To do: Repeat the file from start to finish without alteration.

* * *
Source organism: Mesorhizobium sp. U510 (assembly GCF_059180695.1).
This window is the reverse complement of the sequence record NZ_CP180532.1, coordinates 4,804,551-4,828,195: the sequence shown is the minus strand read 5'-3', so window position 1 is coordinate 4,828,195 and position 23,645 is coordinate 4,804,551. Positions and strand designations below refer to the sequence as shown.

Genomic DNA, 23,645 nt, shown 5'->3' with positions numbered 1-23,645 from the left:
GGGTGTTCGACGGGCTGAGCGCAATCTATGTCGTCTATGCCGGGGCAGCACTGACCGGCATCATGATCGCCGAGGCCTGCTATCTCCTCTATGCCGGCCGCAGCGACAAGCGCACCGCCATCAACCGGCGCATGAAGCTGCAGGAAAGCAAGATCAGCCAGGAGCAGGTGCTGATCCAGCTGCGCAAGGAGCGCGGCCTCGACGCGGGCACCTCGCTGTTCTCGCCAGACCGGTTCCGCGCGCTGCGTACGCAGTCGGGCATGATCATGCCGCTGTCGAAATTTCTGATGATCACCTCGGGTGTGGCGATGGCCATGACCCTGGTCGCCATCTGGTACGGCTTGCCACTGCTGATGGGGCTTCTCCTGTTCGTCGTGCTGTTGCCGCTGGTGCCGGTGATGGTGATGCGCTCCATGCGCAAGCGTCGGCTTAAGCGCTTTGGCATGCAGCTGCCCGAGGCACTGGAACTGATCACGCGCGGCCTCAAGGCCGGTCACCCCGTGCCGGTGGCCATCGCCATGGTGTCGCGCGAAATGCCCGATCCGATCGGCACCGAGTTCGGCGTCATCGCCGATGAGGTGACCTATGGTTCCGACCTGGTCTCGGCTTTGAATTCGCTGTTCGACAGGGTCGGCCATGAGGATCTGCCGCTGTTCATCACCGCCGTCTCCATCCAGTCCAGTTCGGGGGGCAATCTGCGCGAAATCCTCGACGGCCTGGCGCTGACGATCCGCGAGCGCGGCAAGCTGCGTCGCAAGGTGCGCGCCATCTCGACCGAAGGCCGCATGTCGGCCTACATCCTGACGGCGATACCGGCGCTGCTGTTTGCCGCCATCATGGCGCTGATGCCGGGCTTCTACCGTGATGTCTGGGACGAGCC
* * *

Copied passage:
Source organism: Mesorhizobium sp. U510 (assembly GCF_059180695.1).
This window is the reverse complement of the sequence record NZ_CP180532.1, coordinates 4,804,551-4,828,195: the sequence shown is the minus strand read 5'-3', so window position 1 is coordinate 4,828,195 and position 23,645 is coordinate 4,804,551. Positions and strand designations below refer to the sequence as shown.

Genomic DNA, 23,645 nt, shown 5'->3' with positions numbered 1-23,645 from the left:
GGGTGTTCGACGGGCTGAGCGCAATCTATGTCGTCTATGCCGGGGCAGCACTGACCGGCATCATGATCGCCGAGGCCTGCTATCTCCTCTATGCCGGCCGCAGCGACAAGCGCACCGCCATCAACCGGCGCATGAAGCTGCAGGAAAGCAAGATCAGCCAGGAGCAGGTGCTGATCCAGCTGCGCAAGGAGCGCGGCCTCGACGCGGGCACCTCGCTGTTCTCGCCAGACCGGTTCCGCGCGCTGCGTACGCAGTCGGGCATGATCATGCCGCTGTCGAAATTTCTGATGATCACCTCGGGTGTGGCGATGGCCATGACCCTGGTCGCCATCTGGTACGGCTTGCCACTGCTGATGGGGCTTCTCCTGTTCGTCGTGCTGTTGCCGCTGGTGCCGGTGATGGTGATGCGCTCCATGCGCAAGCGTCGGCTTAAGCGCTTTGGCATGCAGCTGCCCGAGGCACTGGAACTGATCACGCGCGGCCTCAAGGCCGGTCACCCCGTGCCGGTGGCCATCGCCATGGTGTCGCGCGAAATGCCCGATCCGATCGGCACCGAGTTCGGCGTCATCGCCGATGAGGTGACCTATGGTTCCGACCTGGTCTCGGCTTTGAATTCGCTGTTCGACAGGGTCGGCCATGAGGATCTGCCGCTGTTCATCACCGCCGTCTCCATCCAGTCCAGTTCGGGGGGCAATCTGCGCGAAATCCTCGACGGCCTGGCGCTGACGATCCGCGAGCGCGGCAAGCTGCGTCGCAAGGTGCGCGCCATCTCGACCGAAGGCCGCATGTCGGCCTACATCCTGACGGCGATACCGGCGCTGCTGTTTGCCGCCATCATGGCGCTGATGCCGGGCTTCTACCGTGATGTCTGGGACGAGCC